Checking an opponent from behind, whether intentional or accidental, is illegal at all levels of boys’ and men’s ice hockey.
In the youngest age groups where all checking is prohibited, players wear little “Stop” signs on the backs of their jerseys to reinforce the point. And at the checking levels, players who crunch a defenseless opponent in the back can be penalized and ejected from games.
Everyone knows it’s wrong. Yet, in the span of a week here in Minnesota, three incidents of checking from behind in high school games led to two serious injuries and one brawl.
Benilde-St. Margaret High School’s Jack Jablonski suffered a severed spinal cord injury in a junior varsity game and is unlikely to walk again. Jenna Privette of St. Croix Lutheran High in St. Paul remains hospitalized; as of Monday, she could not move her legs or feet. (Body contact is allowed in the women’s game, but not checking.) Last Thursday, 10 players were ejected from a Winona-Owatonna game after a fight triggered by two illegal hits on the same player.
So what’s going on here?
Though injuries this severe are rare, the incidents reflect decades of indifference by coaches, mixed messages by hockey leadership bodies, and poor enforcement of the rules — not only in Minnesota but nationwide.
Alarming youth concussion rate
The alarming rate of concussions among peewee players (ages 11 and 12) in leagues that allow checking, based on a study published in the Journal of the American Medical Association in 2010, prompted USA Hockey, which governs the sport nationally, to eliminate checking in that age group this year and ban hits to the head at all levels. The study found players in checking leagues were three times more likely to suffer injuries and concussions than those in non-checking leagues. [PDF]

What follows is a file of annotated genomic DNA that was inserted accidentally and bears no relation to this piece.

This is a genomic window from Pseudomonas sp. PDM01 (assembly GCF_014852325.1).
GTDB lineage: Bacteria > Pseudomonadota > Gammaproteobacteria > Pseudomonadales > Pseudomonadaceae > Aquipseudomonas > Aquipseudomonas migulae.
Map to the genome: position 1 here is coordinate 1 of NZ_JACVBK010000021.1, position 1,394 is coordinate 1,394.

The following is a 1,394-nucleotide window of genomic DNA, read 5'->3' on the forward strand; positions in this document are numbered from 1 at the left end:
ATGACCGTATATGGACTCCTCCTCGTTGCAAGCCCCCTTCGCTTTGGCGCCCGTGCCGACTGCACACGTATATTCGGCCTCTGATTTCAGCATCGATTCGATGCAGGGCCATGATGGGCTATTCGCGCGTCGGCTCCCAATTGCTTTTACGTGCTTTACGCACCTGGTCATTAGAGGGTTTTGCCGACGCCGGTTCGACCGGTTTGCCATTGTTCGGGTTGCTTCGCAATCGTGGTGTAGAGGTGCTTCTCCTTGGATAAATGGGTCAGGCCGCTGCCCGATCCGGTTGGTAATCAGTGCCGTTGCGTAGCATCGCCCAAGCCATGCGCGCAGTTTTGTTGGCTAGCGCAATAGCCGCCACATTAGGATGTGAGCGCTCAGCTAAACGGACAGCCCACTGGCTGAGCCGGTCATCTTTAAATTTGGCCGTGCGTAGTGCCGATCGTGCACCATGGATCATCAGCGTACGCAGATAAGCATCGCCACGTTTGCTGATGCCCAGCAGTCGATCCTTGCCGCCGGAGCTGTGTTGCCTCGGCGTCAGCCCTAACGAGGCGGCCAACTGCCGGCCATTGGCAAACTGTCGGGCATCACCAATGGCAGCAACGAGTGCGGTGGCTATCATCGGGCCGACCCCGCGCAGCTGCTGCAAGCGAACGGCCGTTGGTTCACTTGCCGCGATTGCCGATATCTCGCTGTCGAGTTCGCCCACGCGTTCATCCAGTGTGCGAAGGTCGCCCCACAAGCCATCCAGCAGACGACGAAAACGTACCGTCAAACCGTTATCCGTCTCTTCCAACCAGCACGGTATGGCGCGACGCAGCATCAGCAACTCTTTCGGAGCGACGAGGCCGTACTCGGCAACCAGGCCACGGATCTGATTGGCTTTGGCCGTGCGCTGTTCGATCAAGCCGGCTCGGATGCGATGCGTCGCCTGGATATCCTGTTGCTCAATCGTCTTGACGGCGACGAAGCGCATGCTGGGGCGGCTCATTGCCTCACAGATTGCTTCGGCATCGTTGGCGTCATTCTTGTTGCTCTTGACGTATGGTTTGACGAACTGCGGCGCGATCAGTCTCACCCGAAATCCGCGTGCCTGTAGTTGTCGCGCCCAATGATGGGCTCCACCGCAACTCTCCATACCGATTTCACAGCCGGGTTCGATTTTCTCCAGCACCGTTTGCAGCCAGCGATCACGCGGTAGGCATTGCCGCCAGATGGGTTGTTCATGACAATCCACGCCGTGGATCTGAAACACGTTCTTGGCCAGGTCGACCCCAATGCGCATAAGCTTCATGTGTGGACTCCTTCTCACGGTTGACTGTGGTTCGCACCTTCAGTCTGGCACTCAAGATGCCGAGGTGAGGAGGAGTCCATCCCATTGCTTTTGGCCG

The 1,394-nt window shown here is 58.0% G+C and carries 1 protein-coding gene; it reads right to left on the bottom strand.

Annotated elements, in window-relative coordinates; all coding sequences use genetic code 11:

Plus, according to USA Hockey officials, the fear of getting crunched by bigger 12-year-olds inhibits the skill development of many peewees. Chief medical director Dr. Michael Stuart — an orthopedic surgeon based at the Mayo Clinic whose son Mark plays for the Winnipeg Jets — said kids that young aren’t mentally equipped to stickhandle and simultaneously protect themselves from a body check. Stuart wasn’t available Monday but talked about it in this podcast. The change requires peewee coaches to teach their players proper checking and body contact skills, so they’re ready for more physical play when they reach the bantam level, for ages 13-14.